Miami-Dade Fire Rescue Chief retires after 37 years of service

Miami-Dade Fire Rescue Chief retires after 37 years of service
Miami-Dade Fire Rescue Chief retires after 37 years of service
Chief Dave Downey

After 37 years in the fire service and 31 years with Miami-Dade Fire Rescue, Chief Dave Downey has retir. Downey, who has been the Miami-Dade Fire Rescue Fire Chief for the past six years, worked his last day on Friday, May 17.

“I don’t intend on leaving the fire service totally. I’ll see where the next chapter in my life takes me, but I am sure it will include a connection with our great fire service,” Chief Downey said.

Downey was first introduced into the fire service when he joined the Fire Explorer program before being hired as a Firefighter/Paramedic with Sunrise Fire Rescue in 1982.

In January 1988, he was hired as a Firefighter/Paramedic with the Metro-Dade Fire Department, currently known as Miami-Dade Fire Rescue. Since joining Miami-Dade Fire Rescue, Downey has led an impeccable, distinguished career working his way up the ranks as a firefighter, company officer, battalion chief, division chief, and assistant fire chief to eventually become fire chief in 2013.

Originally operating as a single-unit fire patrol in 1935, Miami-Dade Fire Rescue has grown into one of the top 10 largest accredited fire-rescue departments in the southeastern United States. Currently staffed by over 2,500 employees, including almost 2,000 uniformed firefighters who are trained in both fire suppression and emergency medical response, the county’s full-service fire and rescue department is responsible for dispatching resources over an area of approximately 1,883 square miles that includes 70 fire stations responding to all of the unincorporated areas of Miami-Dade County and 29 municipalities within the county.

What stands out to Downey as one of the most rewarding achievements of his 37-year career?

“I am proud that we have developed fiscal stability, hired almost 500 firefighters, and placed six new units into service during my tenure,” he said. “Equally as important is the fact that we have put measures in place to reduce our firefighters exposure to the by-products of fire that are known carcinogens.”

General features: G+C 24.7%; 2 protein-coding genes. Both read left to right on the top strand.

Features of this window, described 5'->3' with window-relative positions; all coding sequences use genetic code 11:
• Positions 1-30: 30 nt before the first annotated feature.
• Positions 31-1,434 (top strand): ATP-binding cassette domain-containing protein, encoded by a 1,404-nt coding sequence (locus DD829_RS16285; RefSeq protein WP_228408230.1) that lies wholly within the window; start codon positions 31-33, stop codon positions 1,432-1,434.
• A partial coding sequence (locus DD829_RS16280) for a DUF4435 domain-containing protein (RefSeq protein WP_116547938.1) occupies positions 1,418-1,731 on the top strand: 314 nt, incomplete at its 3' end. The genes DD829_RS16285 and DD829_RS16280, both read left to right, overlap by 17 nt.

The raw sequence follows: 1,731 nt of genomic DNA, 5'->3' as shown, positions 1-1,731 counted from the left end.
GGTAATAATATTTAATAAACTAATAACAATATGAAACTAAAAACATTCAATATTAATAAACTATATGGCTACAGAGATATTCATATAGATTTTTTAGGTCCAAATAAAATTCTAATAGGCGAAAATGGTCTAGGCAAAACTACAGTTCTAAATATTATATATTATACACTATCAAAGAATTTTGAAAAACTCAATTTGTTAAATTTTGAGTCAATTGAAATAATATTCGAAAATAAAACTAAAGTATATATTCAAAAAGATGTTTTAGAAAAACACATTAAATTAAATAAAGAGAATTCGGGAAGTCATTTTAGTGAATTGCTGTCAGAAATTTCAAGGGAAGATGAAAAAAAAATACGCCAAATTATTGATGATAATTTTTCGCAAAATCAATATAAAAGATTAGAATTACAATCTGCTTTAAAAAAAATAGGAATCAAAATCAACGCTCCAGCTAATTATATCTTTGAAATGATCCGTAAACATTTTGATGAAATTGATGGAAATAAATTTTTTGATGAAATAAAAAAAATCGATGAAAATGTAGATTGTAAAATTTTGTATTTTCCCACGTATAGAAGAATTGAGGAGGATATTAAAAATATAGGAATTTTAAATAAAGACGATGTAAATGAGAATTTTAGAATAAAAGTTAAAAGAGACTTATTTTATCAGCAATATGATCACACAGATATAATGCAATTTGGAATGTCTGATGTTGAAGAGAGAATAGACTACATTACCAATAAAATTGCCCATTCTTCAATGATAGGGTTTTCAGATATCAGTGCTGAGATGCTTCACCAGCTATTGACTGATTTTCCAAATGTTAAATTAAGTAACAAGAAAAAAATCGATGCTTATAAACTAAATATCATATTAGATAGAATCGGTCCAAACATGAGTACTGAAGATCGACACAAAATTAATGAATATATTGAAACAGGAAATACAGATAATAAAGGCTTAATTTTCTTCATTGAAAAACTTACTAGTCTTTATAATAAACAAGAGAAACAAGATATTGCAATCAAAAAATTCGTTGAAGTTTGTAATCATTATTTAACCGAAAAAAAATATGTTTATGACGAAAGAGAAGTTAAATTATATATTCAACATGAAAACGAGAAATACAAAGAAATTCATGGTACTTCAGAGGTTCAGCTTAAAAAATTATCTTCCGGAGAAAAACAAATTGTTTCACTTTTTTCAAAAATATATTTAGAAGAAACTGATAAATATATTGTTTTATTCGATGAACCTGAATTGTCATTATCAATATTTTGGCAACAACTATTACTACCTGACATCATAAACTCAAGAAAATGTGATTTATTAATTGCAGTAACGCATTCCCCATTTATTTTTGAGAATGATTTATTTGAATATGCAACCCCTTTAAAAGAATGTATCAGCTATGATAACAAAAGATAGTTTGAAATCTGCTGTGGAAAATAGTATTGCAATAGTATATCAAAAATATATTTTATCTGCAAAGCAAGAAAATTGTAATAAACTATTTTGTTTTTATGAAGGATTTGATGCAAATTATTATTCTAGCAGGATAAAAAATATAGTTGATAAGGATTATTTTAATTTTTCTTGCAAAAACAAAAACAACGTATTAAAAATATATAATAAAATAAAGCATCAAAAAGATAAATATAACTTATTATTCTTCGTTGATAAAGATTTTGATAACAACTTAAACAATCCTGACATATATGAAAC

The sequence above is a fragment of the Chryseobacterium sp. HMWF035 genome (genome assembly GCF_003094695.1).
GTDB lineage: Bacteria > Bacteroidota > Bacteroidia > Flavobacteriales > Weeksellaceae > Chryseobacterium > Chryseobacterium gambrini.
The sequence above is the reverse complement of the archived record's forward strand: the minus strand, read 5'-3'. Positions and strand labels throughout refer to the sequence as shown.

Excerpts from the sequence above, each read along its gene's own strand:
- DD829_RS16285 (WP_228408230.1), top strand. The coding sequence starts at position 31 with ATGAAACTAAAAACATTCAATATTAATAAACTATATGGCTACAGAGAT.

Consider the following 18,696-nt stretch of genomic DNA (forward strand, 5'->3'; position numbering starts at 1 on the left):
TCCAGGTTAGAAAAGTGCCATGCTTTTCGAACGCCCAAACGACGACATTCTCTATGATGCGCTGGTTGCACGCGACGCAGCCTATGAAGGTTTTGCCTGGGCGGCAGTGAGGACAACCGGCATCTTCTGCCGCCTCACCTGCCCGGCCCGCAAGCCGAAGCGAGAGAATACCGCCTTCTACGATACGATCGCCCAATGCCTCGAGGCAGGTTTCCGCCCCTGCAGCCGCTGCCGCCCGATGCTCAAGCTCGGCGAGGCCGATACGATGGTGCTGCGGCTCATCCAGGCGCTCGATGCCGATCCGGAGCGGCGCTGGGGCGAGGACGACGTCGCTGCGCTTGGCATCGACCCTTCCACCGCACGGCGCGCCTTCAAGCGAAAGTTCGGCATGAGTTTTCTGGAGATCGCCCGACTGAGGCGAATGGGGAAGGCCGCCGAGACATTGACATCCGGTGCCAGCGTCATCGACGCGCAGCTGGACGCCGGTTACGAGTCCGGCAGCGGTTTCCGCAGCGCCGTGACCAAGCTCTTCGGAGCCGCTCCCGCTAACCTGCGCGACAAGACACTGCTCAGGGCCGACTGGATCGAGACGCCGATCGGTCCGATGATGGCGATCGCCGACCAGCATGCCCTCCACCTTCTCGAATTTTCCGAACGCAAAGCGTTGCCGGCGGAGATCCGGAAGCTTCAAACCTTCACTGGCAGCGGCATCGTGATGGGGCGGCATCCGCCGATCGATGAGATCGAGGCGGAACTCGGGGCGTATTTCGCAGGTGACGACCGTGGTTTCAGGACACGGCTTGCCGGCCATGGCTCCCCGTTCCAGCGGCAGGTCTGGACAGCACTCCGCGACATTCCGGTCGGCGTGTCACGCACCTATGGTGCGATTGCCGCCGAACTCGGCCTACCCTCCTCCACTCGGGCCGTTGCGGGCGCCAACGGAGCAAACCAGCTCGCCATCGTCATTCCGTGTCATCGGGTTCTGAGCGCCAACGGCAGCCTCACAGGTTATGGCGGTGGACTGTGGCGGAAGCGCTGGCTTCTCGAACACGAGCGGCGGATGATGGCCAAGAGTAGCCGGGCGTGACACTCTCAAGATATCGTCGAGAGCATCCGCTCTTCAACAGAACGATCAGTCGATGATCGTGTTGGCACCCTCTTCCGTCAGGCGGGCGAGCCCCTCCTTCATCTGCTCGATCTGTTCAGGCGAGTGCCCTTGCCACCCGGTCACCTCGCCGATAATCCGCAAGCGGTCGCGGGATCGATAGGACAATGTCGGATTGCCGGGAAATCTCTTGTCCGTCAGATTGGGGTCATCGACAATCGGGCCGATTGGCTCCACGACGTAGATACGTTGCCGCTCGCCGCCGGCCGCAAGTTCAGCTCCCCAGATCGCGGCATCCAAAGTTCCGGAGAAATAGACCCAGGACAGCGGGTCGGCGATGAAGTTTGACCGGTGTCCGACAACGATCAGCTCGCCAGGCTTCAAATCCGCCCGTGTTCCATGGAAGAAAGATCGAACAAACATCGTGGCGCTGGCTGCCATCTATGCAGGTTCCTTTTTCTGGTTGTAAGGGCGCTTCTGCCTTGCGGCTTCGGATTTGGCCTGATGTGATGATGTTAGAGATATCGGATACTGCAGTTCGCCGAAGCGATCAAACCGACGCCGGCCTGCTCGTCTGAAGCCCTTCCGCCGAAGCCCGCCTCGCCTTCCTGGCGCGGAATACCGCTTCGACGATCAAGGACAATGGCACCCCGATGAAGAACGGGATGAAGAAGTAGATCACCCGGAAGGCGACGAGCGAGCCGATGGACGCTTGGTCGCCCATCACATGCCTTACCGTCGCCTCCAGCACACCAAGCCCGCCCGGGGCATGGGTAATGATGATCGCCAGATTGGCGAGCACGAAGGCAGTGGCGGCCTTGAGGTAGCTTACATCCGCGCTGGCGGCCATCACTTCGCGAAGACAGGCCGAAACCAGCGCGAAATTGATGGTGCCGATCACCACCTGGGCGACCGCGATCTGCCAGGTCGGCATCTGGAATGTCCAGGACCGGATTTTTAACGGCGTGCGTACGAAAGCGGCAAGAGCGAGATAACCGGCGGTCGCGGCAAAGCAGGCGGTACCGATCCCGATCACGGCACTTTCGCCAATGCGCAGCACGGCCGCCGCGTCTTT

Chief Downey has been a member of the FL-TF1 US&R since 1991 and currently serves as one of the Task Force Leaders. He has responded to numerous disasters domestically as well as internationally, including the World Trade Center, Hurricane Katrina, and earthquakes in Haiti and Turkey. Chief Downey also is a member of the International Association of Fire Fighters, International Association of Fire Chiefs, National Fire Protection Association, Metropolitan Fire Chiefs Association, and the Florida Fire Chiefs’ Association.

Above and beyond his accomplished professional experience in the fire service, as an educator since 1987, Chief Downey has developed and taught a wide range of EMS and firefighting programs. He has earned an associate’s degree in Fire Science from Broward Community College, a bachelor’s degree in Public Administration from Barry University, and a master’s degree in Public Administration from Nova Southeastern University.

“Recently, someone asked me what my legacy will be. Honestly, I believe that that is for others to decide, but I did begin to reflect,” Downey said. “How do I want to be remembered? I hope, in a small part, that I will be remembered for my passion for the fire service and my love of Miami-Dade Fire Rescue.”

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  1. Cannot begin to thank you for what you have done in the fire service. You are truly a professional in every sense of the word. Your friendship both personally and professionally will never go unnoticed. I hope that you will continue to give back what you have richly received over the years. Congratulations on your retirement.


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